SG-1000, was the first desktop console developed by Sega. It was first launched into the market in a first phase of testing in Japan in 1981 and finally released to the Japanese market in July 1983 by ¥15,000. The console didn't get much success in that market. However, the system was sold well in Asia up to 1985. It was also marketed in Australia by John Sands, in New Zealand by Grandstand Leisure Limited, and in other countries such as Italy, Spain, and South Africa. The console in its original version never reached North America, its name is synonymous with Sega Game 1000.
In July 1984, Sega released an updated version of the console called SG-1000 II, which had a connector for an optional keyboard extension. A computer-shaped version of this console with the built-in keyboard was marketed under the name SC-3000. Ironically, the SC-3000 would end up selling more than SG-1000.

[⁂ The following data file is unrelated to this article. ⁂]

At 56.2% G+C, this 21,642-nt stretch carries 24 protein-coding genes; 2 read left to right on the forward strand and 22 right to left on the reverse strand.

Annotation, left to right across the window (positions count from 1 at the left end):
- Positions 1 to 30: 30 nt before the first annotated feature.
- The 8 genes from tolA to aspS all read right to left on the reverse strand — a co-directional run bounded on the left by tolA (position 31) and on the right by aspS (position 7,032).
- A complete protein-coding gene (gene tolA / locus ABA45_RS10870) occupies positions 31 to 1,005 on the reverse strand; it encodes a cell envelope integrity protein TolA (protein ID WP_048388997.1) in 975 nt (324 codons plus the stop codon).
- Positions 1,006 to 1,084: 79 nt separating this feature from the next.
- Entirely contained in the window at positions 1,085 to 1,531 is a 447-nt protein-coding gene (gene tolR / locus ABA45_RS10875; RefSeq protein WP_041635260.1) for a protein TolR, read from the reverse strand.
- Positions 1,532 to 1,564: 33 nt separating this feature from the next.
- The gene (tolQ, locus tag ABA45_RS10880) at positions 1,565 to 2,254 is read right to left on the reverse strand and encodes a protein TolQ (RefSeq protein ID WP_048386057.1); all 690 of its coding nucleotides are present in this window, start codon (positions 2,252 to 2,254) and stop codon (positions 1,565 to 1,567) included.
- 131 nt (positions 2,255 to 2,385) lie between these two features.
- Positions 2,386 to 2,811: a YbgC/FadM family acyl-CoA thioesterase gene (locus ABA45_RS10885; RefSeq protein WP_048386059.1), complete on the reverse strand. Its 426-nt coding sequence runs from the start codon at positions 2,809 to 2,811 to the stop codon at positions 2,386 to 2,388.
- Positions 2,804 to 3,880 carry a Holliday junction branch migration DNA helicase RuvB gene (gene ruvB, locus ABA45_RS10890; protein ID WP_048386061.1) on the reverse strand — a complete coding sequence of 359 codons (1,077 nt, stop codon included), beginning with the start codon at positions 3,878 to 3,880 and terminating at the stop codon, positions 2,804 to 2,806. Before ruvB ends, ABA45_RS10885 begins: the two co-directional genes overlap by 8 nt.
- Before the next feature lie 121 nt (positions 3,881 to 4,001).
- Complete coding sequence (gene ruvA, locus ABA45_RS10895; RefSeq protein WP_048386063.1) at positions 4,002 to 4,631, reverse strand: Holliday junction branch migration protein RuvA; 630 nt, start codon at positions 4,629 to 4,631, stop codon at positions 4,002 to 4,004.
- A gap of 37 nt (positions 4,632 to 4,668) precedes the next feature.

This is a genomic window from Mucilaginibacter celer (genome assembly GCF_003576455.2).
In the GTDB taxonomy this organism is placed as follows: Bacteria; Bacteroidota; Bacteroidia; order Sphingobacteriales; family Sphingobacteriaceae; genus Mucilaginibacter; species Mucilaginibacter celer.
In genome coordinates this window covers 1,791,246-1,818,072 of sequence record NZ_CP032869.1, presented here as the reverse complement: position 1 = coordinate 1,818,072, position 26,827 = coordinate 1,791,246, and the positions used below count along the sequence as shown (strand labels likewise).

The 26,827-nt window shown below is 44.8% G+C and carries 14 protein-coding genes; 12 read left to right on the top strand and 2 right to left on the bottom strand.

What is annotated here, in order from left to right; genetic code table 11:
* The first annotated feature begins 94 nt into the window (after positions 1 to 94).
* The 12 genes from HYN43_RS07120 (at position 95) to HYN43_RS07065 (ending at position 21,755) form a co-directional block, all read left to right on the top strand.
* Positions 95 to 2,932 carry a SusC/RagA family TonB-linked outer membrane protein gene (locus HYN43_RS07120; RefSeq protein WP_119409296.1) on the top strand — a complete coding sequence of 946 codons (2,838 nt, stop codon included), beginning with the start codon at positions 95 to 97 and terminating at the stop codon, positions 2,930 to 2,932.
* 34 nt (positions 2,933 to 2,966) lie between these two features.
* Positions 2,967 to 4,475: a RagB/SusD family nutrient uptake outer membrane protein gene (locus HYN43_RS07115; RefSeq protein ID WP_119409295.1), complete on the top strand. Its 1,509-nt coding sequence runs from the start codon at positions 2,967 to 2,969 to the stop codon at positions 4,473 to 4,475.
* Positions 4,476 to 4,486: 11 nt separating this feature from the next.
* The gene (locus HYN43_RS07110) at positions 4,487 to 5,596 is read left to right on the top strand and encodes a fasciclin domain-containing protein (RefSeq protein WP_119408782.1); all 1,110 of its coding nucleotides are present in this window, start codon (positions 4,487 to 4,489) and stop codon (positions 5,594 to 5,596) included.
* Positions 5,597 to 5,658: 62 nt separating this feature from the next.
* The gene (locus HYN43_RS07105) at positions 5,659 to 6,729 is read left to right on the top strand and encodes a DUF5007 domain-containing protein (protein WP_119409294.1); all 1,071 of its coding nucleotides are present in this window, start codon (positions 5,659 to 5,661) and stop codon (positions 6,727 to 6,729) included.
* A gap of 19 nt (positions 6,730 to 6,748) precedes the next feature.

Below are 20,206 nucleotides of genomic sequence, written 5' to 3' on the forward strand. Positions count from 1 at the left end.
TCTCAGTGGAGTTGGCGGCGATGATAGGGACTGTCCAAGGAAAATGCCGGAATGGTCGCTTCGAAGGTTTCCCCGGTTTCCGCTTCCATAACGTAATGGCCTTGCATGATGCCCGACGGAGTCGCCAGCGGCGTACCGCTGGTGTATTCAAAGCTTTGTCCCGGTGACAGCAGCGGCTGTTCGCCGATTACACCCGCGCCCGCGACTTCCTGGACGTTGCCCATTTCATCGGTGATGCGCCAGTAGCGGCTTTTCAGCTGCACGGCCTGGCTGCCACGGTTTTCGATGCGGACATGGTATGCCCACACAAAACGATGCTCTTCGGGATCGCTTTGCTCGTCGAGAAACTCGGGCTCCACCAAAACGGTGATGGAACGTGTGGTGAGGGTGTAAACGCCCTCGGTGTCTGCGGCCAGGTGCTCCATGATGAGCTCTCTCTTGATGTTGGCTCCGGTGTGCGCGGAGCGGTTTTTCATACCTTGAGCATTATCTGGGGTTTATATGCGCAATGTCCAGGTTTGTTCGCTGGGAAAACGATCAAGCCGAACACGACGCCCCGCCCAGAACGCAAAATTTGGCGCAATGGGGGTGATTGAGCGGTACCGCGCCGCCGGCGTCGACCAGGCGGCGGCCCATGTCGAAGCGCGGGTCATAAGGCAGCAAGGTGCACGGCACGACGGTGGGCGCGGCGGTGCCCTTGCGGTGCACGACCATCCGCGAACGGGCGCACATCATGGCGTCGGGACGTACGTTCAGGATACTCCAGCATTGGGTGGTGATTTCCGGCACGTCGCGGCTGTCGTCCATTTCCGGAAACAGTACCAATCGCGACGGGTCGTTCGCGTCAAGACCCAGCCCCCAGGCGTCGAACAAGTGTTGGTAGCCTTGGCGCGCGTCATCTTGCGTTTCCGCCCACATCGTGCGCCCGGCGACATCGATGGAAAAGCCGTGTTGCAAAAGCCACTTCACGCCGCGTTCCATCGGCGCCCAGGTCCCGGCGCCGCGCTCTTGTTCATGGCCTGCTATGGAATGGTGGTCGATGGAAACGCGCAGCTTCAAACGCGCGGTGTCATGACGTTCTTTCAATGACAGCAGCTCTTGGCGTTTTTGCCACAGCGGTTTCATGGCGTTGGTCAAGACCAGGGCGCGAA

The Sega Mark III, an even newer version released in Japan with improved video hardware and a greater amount of RAM, would be redesigned to become the Sega Master System.
The Original Tsukada video game maker made the Othello Multivision, a clone of the SG-1000. Bit Corporation's Colecovision clone was taken to North America by a company called Telegames. Telegames called this clone telegames Personal Arcade, and with it you could play games of Colecovision and SG-1000.